Saturday, March 21, 2015

Go Your Own Way

This is a 10 x 10 inch painting on stretched canvas that I painted earlier in the week.  For one of the lessons in Layer Love 2.0.  I like it the way it is, for now anyway, and I'm moving on.  I have another piece for this lesson that might be finished, as well ~ although I might add more paint to that one today.

Being in another class, my first in a year, has brought up a few things for me to ponder internally. Largely having to do with trusting myself to not over-analyze, and to stop or move on when it feels right to me ~ as opposed to continuing to work over and over again on something as suggested by the instructor.  I am not making the instructor's work; I am making my own work.

Along with the above, there's also that I always, until now anyway, felt compelled to post photos on the class blog of my works in process, to get feedback, suggestions and/or accolades.  I'm only going to do that from now on if I really feel stumped.  Which is the best use of the instructor feedback option, anyway.  It's just that I've still been competing internally in some way, albeit unconsciously, and/or seeking approval from others for my own creative decisions.

Taking classes is about learning new tools and techniques, and getting a glimpse of how other artists do what they do.  There is no absolute right way to do anything.  What's taught is what works for that artist.  It may or may not work for me.  I just have to keep reminding myself of these things.  It will still and always be up to me to determine how I use what I learn in my own art.

I recently read a terrific 2-part blog post on finding one's artistic voice, from Bernina's sewing blog.  Here's Part 1.  Here's Part 2.  Applies to any medium.  Highly recommended.  One of the high points of the article is about learning to let go of things you don't want to do in your art.  It's a process of picking and choosing, of incorporating what intuitively feels right for you and letting the other possibilities go.  I've known all this stuff intellectually for a long time.  Getting it viscerally is what I'm working on now.  And it all boils down to this: Trust your instincts.


Marybeth said...

My wish would be for you to continue to post your works as you go along because I for one learn a lot from you...but we all must promise not to critic. Think we could do that?? Sometimes others input disrupts the creative flow. Thanks for the 2 blog suggestions!

Jan said...

Good articles and good advice. I'm glad I'm not interested in exhibiting, so some of this is not important for me. Take what you like and leave the rest!

Thanks for telling us about this. Oh--and I love, love, love this painting! (As you might expect...)

Charlton Stitcher said...

What good advice you give, Connie, and how guilty I am of seeking approval from others ... and competing internally. The thought cropped up just recently in a conversation from a much more knowledgeable and experienced art practitioner than me. How I wish I could get satisfaction from the 'just doing as it feels right to me to do' ...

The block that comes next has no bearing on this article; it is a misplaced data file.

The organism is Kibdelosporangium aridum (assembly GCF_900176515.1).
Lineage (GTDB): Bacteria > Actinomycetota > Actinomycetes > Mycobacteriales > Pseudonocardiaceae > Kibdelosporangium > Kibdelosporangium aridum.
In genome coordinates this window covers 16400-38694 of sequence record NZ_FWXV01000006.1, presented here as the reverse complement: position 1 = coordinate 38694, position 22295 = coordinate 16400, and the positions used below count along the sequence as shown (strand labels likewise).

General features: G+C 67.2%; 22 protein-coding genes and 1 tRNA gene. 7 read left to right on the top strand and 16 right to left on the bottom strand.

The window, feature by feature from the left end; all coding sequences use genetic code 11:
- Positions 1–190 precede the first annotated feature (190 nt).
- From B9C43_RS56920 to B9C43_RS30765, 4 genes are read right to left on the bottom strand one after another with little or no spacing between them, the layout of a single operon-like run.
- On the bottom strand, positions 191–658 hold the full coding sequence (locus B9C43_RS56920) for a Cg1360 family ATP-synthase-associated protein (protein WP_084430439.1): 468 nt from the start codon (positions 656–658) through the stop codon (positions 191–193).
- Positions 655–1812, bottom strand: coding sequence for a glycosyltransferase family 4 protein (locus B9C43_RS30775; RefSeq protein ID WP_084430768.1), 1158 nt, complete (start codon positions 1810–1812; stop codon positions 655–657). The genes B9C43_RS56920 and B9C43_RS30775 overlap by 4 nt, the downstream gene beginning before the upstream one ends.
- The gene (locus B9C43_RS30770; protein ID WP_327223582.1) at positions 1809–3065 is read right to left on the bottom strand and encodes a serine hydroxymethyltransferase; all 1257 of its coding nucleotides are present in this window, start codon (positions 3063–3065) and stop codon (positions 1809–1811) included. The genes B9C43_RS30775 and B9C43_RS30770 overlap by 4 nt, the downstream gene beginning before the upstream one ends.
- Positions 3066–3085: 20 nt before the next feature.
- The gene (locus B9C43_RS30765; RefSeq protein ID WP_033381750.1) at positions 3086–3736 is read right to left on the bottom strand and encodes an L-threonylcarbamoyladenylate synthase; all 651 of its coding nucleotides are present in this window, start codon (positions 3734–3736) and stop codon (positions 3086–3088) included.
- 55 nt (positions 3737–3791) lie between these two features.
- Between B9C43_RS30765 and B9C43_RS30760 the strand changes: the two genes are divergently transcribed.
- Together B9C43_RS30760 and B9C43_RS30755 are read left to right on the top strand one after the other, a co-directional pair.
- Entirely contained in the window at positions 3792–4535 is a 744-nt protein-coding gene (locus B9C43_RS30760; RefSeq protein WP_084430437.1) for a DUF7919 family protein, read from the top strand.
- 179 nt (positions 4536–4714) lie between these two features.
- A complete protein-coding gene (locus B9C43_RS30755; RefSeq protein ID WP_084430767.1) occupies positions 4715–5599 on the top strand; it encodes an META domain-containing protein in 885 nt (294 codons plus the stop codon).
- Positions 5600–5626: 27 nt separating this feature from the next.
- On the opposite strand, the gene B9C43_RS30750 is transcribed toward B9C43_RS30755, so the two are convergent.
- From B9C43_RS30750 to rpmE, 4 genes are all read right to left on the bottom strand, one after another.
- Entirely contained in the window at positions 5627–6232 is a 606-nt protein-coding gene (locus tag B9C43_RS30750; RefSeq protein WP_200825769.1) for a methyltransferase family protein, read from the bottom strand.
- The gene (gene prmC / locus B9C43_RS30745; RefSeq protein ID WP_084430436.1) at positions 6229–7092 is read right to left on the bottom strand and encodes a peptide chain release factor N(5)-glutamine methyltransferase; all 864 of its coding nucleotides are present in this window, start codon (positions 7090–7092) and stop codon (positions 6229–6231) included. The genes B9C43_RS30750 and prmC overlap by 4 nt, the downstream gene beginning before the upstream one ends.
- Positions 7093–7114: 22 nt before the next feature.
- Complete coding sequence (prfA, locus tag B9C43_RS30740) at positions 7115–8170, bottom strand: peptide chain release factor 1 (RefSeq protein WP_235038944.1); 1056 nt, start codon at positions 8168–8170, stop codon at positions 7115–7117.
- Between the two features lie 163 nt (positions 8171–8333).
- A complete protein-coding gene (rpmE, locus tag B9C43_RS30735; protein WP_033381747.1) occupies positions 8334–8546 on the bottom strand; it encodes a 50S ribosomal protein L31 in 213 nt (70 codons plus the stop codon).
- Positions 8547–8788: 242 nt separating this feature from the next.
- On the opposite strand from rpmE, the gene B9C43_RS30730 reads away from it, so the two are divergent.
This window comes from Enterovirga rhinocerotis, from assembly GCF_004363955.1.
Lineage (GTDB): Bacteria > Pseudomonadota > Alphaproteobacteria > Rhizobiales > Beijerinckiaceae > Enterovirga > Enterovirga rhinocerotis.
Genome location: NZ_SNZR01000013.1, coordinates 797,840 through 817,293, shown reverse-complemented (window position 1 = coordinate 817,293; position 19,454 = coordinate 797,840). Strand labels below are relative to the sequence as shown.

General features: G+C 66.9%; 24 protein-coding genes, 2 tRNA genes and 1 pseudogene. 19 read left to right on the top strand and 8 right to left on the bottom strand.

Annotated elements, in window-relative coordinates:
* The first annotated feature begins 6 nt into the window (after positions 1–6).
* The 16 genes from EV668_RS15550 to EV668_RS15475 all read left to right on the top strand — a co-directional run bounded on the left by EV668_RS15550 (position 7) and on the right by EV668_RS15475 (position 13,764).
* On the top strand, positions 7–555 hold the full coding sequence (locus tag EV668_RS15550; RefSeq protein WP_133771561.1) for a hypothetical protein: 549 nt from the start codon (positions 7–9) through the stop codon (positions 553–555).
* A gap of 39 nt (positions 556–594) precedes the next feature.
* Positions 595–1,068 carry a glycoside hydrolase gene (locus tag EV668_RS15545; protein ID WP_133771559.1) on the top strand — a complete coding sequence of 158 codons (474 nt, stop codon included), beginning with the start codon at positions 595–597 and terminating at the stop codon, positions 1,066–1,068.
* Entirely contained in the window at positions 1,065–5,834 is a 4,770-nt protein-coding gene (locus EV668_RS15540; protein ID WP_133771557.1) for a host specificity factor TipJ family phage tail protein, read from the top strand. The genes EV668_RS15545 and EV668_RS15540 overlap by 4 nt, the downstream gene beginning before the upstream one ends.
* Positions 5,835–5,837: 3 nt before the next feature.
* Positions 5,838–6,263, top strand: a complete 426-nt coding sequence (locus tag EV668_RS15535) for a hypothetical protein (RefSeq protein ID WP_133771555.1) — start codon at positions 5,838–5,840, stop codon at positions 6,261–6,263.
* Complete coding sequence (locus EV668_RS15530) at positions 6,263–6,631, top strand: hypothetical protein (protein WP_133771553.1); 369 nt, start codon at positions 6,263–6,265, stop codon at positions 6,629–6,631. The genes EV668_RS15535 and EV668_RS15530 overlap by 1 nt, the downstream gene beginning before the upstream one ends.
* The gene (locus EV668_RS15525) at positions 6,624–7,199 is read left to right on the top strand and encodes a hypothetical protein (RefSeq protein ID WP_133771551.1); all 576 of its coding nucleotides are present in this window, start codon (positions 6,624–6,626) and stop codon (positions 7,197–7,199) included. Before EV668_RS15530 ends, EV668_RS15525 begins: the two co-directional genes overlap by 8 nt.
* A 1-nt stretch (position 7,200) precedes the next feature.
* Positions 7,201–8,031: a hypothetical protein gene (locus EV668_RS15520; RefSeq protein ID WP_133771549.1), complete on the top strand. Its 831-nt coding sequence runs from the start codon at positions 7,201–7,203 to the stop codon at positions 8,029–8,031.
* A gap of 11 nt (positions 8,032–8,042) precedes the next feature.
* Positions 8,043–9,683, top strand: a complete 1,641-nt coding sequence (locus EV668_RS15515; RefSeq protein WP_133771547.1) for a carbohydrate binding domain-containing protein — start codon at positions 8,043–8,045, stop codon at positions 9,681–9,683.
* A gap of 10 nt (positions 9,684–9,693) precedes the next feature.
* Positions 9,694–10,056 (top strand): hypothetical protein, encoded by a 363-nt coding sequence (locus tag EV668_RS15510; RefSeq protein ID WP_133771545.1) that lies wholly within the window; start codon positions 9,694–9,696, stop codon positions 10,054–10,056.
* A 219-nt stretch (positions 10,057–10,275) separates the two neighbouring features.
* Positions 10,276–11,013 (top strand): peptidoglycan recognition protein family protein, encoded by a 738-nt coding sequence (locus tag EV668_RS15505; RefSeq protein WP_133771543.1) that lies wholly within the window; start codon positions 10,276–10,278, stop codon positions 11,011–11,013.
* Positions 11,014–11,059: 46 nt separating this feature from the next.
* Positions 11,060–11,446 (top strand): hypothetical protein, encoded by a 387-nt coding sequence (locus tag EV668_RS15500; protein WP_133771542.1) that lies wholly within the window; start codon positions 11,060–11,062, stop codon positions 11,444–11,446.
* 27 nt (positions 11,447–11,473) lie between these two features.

Maggi said...

Coincidentally, I am in the middle of a class and made a conscious decision not to share photos unless I needed to for reasons that are very similar to yours.

I think your painting has a Turner feel to it, not the colour, but the way that it seems to suggest something just beyond our vision.

I agree with you too about Leni's articles, plenty of good advice.

The Idaho Beauty said...

Have been saving these links until things quieted down and I had sufficient time to read and savor. Right off the bat, I found myself nodding in agreement when it is mentioned that others often recognize your voice before you yourself do - I still puzzle over what it is others are keying into that tells them it's me. Also, that part about editing, deciding "which techniques, methods and parts of the process you enjoy" and letting go of the rest resonated with me too.

I do understand the point about developing one cohesive and consistent voice, as I often think my work is all over the place, but as Jan said, for some people that may not be so important. It hasn't made any difference in my exhibiting opportunities here locally, but I must admit to being aware of it on the rare occasions I submit to juried exhibitions. I think some messages that we wish to convey can only be done so in certain ways that might not match the bulk of what we do. The art must be made. Whether it is accepted is perhaps not the most important part.

So that's part 1. Part two confused me a bit as she appeared to contradict some of what she said in part 1. But still some good rules of thumb when thinking how to approach your art in the long run for it to be truly an expression of you.